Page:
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Why Supervising and Being on the Shop-Floor is Critical to Franchising Success

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Why Supervising and Being on the Shop-Floor is Critical to Franchising Success

Why Supervising and Being on the Shop-Floor is Critical to Franchising Success

‘Do you plan to run the shop yourself?’ is the first question to any prospective franchisee that is asked by Sandwich Baron founder and CEO, Sally J’Arlette-Joy. There is a reason why that is her first question – in some franchises, there are almost no examples of successful businesses where the franchisee is absent.

In some franchises (of course, not all), it’s not just a benefit to have the owner on the floor – it’s an essential feature of success. And for virtually any kind of franchise, the odds are stacked in favour of the owner-manager. In fact, the same applies to any small business. The business world is full of examples of successful, family owned and run businesses deciding to go ‘corporate’ and failing. Leave that to the franchisor, and be prepared to run the shop yourself.

Employees may sabotage your business

Bookshops are full of tomes on understanding human nature – but still, people are shocked when they are defrauded by someone they thought utterly trustworthy. You have to be on the shop floor and have watertight systems – and frequently be obvious in checking up on people. Don’t make it personal – just have a policy of periodically questioning all staff members (even your own family members) and demanding the evidence.

There are examples where franchisees think the business is doing well, only to find once their bookkeeper completes the books, that their stock is being stolen to fund somebody else’s business. Understand people’s motivation: employees are actually perversely incentivised to steal inventory – only by raising the risks does one stop it. That’s why we have laws and policing in a country. On the other hand, franchisees have an alignment of interest in seeing the business profitable.

Certainly, foster close employee relations, but make it policy to frequently verify ad hoc financial matters – don’t wait till the books are closed.

Be the bacon not the egg

There’s an old joke about an egg-and- bacon breakfast. The hen was involved, but the pig is committed. It is precisely that type of do-or-die commitment that a franchisee is expected to bring to the business. You need to demonstrate that attitude by being in-your-face with staff.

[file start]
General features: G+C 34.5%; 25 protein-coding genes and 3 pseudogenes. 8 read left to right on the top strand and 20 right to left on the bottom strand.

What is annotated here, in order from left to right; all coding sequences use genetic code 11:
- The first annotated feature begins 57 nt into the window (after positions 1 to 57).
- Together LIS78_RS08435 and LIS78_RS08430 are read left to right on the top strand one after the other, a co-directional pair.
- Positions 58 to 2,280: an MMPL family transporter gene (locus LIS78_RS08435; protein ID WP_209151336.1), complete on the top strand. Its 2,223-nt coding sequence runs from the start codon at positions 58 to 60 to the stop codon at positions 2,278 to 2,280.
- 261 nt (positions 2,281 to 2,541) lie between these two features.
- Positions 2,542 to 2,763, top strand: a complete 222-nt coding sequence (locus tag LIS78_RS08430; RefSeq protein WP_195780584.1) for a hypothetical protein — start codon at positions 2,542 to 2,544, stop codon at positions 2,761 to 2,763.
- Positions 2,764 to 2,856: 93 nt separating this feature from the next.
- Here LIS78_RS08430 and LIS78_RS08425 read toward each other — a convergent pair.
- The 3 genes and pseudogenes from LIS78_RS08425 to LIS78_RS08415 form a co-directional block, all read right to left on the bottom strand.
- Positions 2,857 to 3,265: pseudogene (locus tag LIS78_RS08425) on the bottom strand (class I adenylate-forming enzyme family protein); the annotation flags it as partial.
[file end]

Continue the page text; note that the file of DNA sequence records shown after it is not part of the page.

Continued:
It is one thing to lose your job for poor performance – you can find another job. But the franchisor has tremendous power over the franchisee, and poor performance can lead to much more than job loss. It can lead to loss of the entire franchise, which in turn can lead to the loss of the franchisee’s investment, lifestyle, home, and retirement plans.

Therefore don’t trivialise the risks in your franchise – check up on everything as if it were your own. It is. Franchisees are motivated by pride of ownership – they relate to their businesses far more deeply than even the best employee can ever do.

What is the risk/reward of being a hands-off operator?

Notwithstanding all the above, it is commonplace for franchisees to have multiple franchise outlets. If a person is successful in one franchise business it makes sense to want to expand that business with additional locations. You’re going to have to split time between those businesses and cannot be an on-premises, full-time owner/operator for any one business. Something’s got to give if the business is going to grow – and that typically involves not staying close to the employees and the manager. A manager without an ownership position may not be motivated to keep things operating in the way the absentee owner would like. So enforcing standards becomes a problem, and the franchise comes under threat because franchisors obviously rely on their franchisees to keep up the standards of the business operation. One way of mitigating this is to introduce performance incentives or profit-sharing schemes for managers.

Where doesn’t it work

In a franchise selling valuable inventory, having a manager could be a problem, or in businesses that run on relatively small margins already, any loss of inventory can be devastating to the profitability of the business.  Also, if the franchise is a B2B type business where the owner needs to have a personal relationship with clients, it may not work to have multiple units. 

If you decide to be an absentee owner, ask yourself how hands off should you be? You should still be checking in. You should still have a hand in hiring. And most importantly, you must hire an experienced manager and people to manage your business on a daily basis – and have full trust in them.

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